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Old Nov 16, 2012, 05:24 PM
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Build Log
Bachem Ba349 Natter in Depron

As other have pointed out a very light scale airframe can be built out of Depron.
A scale Bachem Natter would test this to the extreme as the full size only had a wing span of 12 feet!
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I expanded the 3 view to just 26" span but in comparison the fuselage was huge, 48" long, 6" wide and 8" deep. Clearly this was going to have to be extraordinarily light to stand any chance of flying without the benefit of a scale Walter rocket engine and 4 Schmidding boosters!!!
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For the fuselage its generous proportions meant that it would be quite strong and stiff enough as a true monocoque with all the loads taken by the 3mm Depron skin.
The first job was to cut out 16 fuselage formers in 3mm Depron. To save weight only the nose and tail formers were solid all the rest are 'rings'. The original fuselage was in 3 sections. I did the same but built each vertically using carefully shaped Depron planks.
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The planks have to added symmetrically each side one at a time. It is a very delicate structure until a substantial area in covered.
The completed centre section.
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Remarkably strong and rigid yet it weighs less than 1/2oz!
Like the original the wings are very simple with a single spar and just 5 ribs of a symmetrical section.
The full depth wing spar has 0.8mm hard balsa flanges over a 6mm Depron web.
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With 3mm Depron ribs.
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It has 2mm Depron skins.
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The tips are sanded to shape from 2 layers of 6mm Depron.
The wings mounted on the fuselage centre section,
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It weighs 1.25oz.
So far so good but this is likely to be the easy bit.
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Old Nov 16, 2012, 05:41 PM
The Hun in the Sun
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Now this is something different and very cool! What is your planned power system? I'm guessing a prop in the nose?
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Old Nov 16, 2012, 06:06 PM
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Not in the nose but at the back, protected by the lower fin but I expect the battery will have to go in the extreme nose to compensate!
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Old Nov 16, 2012, 09:48 PM
Übung macht den Meister..
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Very spiffy!

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Old Nov 17, 2012, 05:16 AM
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The rest of the fuselage sections were built in the same way but the more complex shape made it an even more delicate job.
The nose
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The tail
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The 3 pieces just resting on top of each other gave the first impression of its considerable bulk!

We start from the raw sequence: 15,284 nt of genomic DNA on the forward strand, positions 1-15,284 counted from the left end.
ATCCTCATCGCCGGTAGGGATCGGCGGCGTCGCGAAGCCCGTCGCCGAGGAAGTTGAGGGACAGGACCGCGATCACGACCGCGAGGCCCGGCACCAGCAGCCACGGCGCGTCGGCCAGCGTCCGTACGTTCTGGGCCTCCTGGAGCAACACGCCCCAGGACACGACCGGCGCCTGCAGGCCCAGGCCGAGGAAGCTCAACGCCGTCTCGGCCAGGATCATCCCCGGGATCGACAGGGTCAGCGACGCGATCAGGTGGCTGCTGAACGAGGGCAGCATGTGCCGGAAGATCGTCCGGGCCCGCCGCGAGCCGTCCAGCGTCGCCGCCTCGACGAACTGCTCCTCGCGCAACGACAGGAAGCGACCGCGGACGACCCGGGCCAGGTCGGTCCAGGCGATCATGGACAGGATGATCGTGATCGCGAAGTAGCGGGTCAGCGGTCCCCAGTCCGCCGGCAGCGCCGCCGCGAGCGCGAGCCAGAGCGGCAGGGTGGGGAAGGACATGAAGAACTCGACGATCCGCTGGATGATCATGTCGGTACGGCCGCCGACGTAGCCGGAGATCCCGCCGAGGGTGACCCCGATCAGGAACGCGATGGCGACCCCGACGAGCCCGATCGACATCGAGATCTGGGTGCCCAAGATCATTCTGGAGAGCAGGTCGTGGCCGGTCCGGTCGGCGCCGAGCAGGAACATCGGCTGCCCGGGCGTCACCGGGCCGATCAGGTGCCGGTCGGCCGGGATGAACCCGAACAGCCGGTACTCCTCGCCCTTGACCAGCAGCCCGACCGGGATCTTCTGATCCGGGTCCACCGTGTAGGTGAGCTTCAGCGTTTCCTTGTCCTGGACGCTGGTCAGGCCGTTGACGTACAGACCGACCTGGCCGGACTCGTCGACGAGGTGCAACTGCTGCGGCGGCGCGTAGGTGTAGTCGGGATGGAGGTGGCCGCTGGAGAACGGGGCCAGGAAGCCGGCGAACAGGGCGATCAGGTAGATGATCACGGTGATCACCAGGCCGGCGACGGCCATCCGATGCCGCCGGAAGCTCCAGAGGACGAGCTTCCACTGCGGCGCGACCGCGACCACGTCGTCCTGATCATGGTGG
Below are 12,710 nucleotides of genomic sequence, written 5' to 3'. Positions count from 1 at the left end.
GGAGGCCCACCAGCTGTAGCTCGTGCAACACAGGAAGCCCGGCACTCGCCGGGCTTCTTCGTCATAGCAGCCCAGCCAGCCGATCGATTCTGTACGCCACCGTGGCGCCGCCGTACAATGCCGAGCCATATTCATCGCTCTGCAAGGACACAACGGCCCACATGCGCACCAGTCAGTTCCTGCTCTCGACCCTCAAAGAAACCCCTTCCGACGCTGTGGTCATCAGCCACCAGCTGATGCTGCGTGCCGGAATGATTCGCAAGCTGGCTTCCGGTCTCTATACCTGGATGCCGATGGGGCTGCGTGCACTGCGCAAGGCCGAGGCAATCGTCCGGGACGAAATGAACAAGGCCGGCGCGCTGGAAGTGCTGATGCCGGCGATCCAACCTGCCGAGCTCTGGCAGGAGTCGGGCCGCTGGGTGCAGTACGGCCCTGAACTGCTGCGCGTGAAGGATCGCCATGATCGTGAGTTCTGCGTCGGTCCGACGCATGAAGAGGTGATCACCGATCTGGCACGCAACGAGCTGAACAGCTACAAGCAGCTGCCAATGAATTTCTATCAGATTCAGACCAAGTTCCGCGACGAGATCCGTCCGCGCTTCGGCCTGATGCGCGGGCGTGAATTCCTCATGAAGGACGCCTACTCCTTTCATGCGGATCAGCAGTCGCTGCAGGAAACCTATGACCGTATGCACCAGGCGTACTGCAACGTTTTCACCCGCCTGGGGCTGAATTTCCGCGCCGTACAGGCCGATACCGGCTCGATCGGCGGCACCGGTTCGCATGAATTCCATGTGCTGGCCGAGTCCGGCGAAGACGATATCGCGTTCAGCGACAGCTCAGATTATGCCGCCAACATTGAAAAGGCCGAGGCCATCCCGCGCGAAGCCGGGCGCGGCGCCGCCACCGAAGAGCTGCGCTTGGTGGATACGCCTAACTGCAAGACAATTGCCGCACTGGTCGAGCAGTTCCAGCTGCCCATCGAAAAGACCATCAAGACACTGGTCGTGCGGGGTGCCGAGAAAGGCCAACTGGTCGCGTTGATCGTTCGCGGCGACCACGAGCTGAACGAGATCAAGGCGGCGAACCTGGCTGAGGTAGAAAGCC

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The tail plane and fin(s!) added to the tail section. Tiny 3.7g servos are mounted in the tailplane to work the scale size elevons.
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This whole project was really an exercise in emptyness!
With the only servos in the tailplane and motor out the back there was obviously not going to be a shortage of space to fit the rest.
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This photo does show just how little internal structure there is.
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The completed Natter.
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With a 1500mAh 3s right at the nose and a 1500kV Blue Wonder at the rear driving a 7x4 the CofG comes out at 25% chord. It weighs just a touch over 12oz ready to go.

Just a point of scale the lack of glass in the cockpit is correct. Most of the unmanned prototypes were built this way.

But will it fly? and even if it does will it be controllable? Those elevons have a very short lever arm, which may have been ok with a torque free rocket motor but with a prop?
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Old Nov 17, 2012, 08:29 AM
Slip the surly bonds...
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Congratulations on an impressive build combining simplicity with boldness. I do hope it flies, perhaps on the same day that someone is flying a B17?

(That would keep Frank happy!)
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Last edited by Sopwith Mike; Nov 17, 2012 at 08:30 AM. Reason: Winding up the von machine
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Old Nov 17, 2012, 09:15 AM
Übung macht den Meister..
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Do I see correctly that you planked the tapered sections of the fuse? What adhesive did you use that allowed for even sanding?

That looks great! Waiting impatiently for the flight video!

James
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Old Nov 17, 2012, 09:24 AM